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08-11-16 | Posted by

It may not have been obvious to fans, but there were times that actress Marisa Tomei really struggled on stage and screen. It wasn’t difficulty getting into character, forgetting lines or even mastering a Brooklyn accent. Instead Tomei was driven to distraction by the symptoms of chronic dry eye disease.

“The discomfort posed a challenge in front of the camera, on stage and while traveling,” she tells Beauty in the Bag. “It felt like there was grit in my eye, and I didn’t know what it was. I only knew it was uncomfortable all the time,” the Academy award-winning actress tells Beauty In The Bag.

Dry eye occurs when tears don’t provide adequate moisture, according to The National Eye Institute. Symptoms may include stinging or burning of the eye; a sandy or gritty feeling in the eye; pain and redness of the eye, and inability to cry when emotionally stressed. (The latter which could be incredibly difficult for an actress even one with as wide of a range as Tomei.)

The diagnosis came as something of a relief to Tomei, who is about to start shooting Spiderman. “It was nice to know there was actually a reason why my eyes were feeling so dry.”

Tomei is not alone, says Christopher E. Starr, MD, Associate Professor of Ophthalmology, Director of Laser Vision Correction Surgery, and Director of the Fellowship Program in Cornea, Cataract & Refractive Surgery at Weill Cornell Medicine, New York-Presbyterian Hospital in New York City. “There are a lot of people who suffer from Chronic Dry Eye disease and don’t realize it’s a real condition or disease,” he says. “For anyone who notices they are using artificial tear drops more frequently, or is concerned about their eyes during the day/blinking a lot, these are signs you may have the condition. “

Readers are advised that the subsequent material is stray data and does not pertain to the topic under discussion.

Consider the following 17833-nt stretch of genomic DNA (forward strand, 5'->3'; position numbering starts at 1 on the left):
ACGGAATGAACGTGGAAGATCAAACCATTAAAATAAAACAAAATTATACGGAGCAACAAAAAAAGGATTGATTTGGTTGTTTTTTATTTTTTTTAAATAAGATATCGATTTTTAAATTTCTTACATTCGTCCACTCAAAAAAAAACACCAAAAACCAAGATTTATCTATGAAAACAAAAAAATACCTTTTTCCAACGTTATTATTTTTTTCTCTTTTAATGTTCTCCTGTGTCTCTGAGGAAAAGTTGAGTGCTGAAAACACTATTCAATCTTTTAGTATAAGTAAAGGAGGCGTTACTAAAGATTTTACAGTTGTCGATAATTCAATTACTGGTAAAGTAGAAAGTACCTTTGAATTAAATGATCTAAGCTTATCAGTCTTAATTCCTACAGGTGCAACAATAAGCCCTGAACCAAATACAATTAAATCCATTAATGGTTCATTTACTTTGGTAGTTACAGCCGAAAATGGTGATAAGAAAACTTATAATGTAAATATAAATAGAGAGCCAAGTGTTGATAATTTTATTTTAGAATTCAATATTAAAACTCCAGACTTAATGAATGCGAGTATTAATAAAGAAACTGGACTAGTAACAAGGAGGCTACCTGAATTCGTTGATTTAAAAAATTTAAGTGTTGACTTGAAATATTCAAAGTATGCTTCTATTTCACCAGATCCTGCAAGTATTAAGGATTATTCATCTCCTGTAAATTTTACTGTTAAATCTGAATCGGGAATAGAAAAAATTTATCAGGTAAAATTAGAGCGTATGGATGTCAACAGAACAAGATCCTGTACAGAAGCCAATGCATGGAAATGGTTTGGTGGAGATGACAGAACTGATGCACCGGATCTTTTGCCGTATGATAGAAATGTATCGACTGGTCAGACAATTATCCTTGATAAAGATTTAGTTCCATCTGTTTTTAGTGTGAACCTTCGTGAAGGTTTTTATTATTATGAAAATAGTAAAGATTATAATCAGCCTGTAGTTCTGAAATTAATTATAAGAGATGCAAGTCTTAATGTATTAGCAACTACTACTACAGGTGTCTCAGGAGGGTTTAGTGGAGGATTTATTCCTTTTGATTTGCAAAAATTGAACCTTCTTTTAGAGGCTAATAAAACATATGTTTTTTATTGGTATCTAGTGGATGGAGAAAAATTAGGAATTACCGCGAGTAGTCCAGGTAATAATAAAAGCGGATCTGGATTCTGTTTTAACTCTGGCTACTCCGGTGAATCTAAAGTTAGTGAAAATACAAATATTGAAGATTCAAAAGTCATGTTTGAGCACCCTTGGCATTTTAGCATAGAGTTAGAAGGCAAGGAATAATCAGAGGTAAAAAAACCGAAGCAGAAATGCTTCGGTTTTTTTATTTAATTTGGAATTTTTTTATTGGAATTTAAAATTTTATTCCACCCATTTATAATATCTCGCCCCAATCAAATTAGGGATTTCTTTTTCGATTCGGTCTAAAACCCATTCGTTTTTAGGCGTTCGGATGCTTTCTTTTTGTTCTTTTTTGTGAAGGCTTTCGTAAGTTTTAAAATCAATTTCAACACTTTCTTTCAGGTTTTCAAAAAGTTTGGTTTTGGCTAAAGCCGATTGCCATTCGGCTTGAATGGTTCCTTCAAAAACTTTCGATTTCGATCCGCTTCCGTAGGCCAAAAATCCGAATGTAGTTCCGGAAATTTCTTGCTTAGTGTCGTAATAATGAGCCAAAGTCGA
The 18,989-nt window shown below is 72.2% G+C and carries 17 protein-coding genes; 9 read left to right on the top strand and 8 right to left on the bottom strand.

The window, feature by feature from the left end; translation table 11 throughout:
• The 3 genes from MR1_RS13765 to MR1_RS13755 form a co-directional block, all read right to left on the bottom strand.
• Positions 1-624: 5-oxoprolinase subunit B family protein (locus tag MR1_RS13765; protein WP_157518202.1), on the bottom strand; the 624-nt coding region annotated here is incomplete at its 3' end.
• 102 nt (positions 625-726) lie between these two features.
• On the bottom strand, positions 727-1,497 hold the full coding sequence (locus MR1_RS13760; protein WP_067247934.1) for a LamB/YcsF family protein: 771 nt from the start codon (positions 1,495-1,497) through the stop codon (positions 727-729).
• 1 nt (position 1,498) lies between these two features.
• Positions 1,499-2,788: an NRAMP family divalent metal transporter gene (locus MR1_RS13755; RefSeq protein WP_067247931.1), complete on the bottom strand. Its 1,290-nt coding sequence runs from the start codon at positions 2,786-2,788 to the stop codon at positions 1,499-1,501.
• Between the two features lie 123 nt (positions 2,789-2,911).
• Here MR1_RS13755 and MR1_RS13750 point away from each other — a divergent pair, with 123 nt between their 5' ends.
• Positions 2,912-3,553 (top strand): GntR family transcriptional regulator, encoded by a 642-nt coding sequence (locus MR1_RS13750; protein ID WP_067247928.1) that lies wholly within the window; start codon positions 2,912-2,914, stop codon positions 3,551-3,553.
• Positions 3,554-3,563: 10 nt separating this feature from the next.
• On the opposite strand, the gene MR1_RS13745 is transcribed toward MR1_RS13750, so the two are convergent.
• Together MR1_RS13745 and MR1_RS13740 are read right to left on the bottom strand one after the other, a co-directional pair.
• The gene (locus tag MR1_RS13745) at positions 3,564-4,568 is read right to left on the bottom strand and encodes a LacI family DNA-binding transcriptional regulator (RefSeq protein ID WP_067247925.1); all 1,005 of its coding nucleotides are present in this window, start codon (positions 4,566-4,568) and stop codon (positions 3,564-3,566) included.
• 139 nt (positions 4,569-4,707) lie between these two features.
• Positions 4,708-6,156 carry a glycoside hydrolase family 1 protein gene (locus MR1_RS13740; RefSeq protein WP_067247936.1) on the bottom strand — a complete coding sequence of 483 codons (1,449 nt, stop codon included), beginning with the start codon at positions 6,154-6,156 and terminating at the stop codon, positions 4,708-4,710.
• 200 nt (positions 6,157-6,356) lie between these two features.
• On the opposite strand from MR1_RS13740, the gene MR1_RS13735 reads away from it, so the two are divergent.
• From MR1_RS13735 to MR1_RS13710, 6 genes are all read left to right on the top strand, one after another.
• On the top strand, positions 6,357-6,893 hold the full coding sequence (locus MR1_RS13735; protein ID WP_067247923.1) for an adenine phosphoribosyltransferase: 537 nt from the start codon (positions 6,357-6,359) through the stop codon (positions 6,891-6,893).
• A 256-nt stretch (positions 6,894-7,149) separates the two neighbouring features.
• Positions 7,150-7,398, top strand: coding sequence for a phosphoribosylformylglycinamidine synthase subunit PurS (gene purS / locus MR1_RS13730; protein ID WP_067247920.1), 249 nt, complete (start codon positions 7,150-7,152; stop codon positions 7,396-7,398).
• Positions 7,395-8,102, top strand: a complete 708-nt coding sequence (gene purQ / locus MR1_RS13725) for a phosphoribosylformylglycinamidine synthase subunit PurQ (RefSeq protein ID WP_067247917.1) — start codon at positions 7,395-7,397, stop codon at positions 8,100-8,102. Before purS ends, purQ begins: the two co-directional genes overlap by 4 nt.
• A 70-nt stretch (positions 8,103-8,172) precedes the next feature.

Treatment is available, he says. “I was so happy to find something that worked for me. RESTASIS® has become part of my daily routine, using it in the morning as I’m taking my vitamins and at night after washing my face.” RESTASIS® helps increase tear production. Tomei is now partnering with RESTASIS® manufacturer Allergan to raise awareness about chronic dry eye disease and raise money for Guide Dogs for the Blind, an organization that Allergan supports as well. “Guide Dogs for the Blind is a great organization that doesn’t receive any government funding and helps empower those with low vision through the service of highly qualified guide dogs,” she says, Allergan will donate $1 to Guide Dogs for the Blind for every Dry Eye Quiz taken on RESTASIS.com.


“There are other things you can do on a day-to-day basis to help reduce symptoms, such as limiting the use of computers/mobile devices as they make us tear less and have dry spots, staying hydrated and avoiding low humidity and blowing air vents,” Dr. Starr says.

The Tear Film & Ocular Surface Society offers make-up tips for women like Tomei who have dry eyes. The group recommends removing all eye makeup before bed with a ‘sensitive eye makeup remover.’ Not removing eye makeup contributes to irritation and inflammation. Waterproof mascara or eyeliner is another no-no as these clog the meibomian glands and are more irritating to remove. It’s also important to stick with basic black since dyes used in colored formulas are more likely to bother sensitive eyes. And replace your eye makeup every 3 months and clean your eye makeup brushes regularly with an organic “shampoo” or cleanser, the group states.

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